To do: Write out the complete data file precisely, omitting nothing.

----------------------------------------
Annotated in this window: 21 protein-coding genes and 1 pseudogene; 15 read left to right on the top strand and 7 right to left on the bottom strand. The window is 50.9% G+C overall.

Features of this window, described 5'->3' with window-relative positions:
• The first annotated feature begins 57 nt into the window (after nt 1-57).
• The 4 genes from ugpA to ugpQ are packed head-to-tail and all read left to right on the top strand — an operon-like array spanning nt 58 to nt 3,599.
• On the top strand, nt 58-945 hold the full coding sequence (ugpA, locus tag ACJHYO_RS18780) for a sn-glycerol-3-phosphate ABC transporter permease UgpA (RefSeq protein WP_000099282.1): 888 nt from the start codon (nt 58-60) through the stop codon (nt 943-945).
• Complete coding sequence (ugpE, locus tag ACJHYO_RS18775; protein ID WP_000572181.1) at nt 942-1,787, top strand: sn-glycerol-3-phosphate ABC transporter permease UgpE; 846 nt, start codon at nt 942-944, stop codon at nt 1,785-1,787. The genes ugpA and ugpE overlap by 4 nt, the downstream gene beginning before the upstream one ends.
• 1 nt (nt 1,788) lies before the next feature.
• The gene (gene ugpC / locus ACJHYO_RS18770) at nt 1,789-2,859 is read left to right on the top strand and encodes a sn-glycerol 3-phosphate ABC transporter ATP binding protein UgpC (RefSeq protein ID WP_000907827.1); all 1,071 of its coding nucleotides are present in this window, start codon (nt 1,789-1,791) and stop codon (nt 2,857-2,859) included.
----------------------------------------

Annotated in this window: 21 protein-coding genes and 1 pseudogene; 15 read left to right on the top strand and 7 right to left on the bottom strand. The window is 50.9% G+C overall.

Features of this window, described 5'->3' with window-relative positions:
• The first annotated feature begins 57 nt into the window (after nt 1-57).
• The 4 genes from ugpA to ugpQ are packed head-to-tail and all read left to right on the top strand — an operon-like array spanning nt 58 to nt 3,599.
• On the top strand, nt 58-945 hold the full coding sequence (ugpA, locus tag ACJHYO_RS18780) for a sn-glycerol-3-phosphate ABC transporter permease UgpA (RefSeq protein WP_000099282.1): 888 nt from the start codon (nt 58-60) through the stop codon (nt 943-945).
• Complete coding sequence (ugpE, locus tag ACJHYO_RS18775; protein ID WP_000572181.1) at nt 942-1,787, top strand: sn-glycerol-3-phosphate ABC transporter permease UgpE; 846 nt, start codon at nt 942-944, stop codon at nt 1,785-1,787. The genes ugpA and ugpE overlap by 4 nt, the downstream gene beginning before the upstream one ends.
• 1 nt (nt 1,788) lies before the next feature.
• The gene (gene ugpC / locus ACJHYO_RS18770) at nt 1,789-2,859 is read left to right on the top strand and encodes a sn-glycerol 3-phosphate ABC transporter ATP binding protein UgpC (RefSeq protein ID WP_000907827.1); all 1,071 of its coding nucleotides are present in this window, start codon (nt 1,789-1,791) and stop codon (nt 2,857-2,859) included.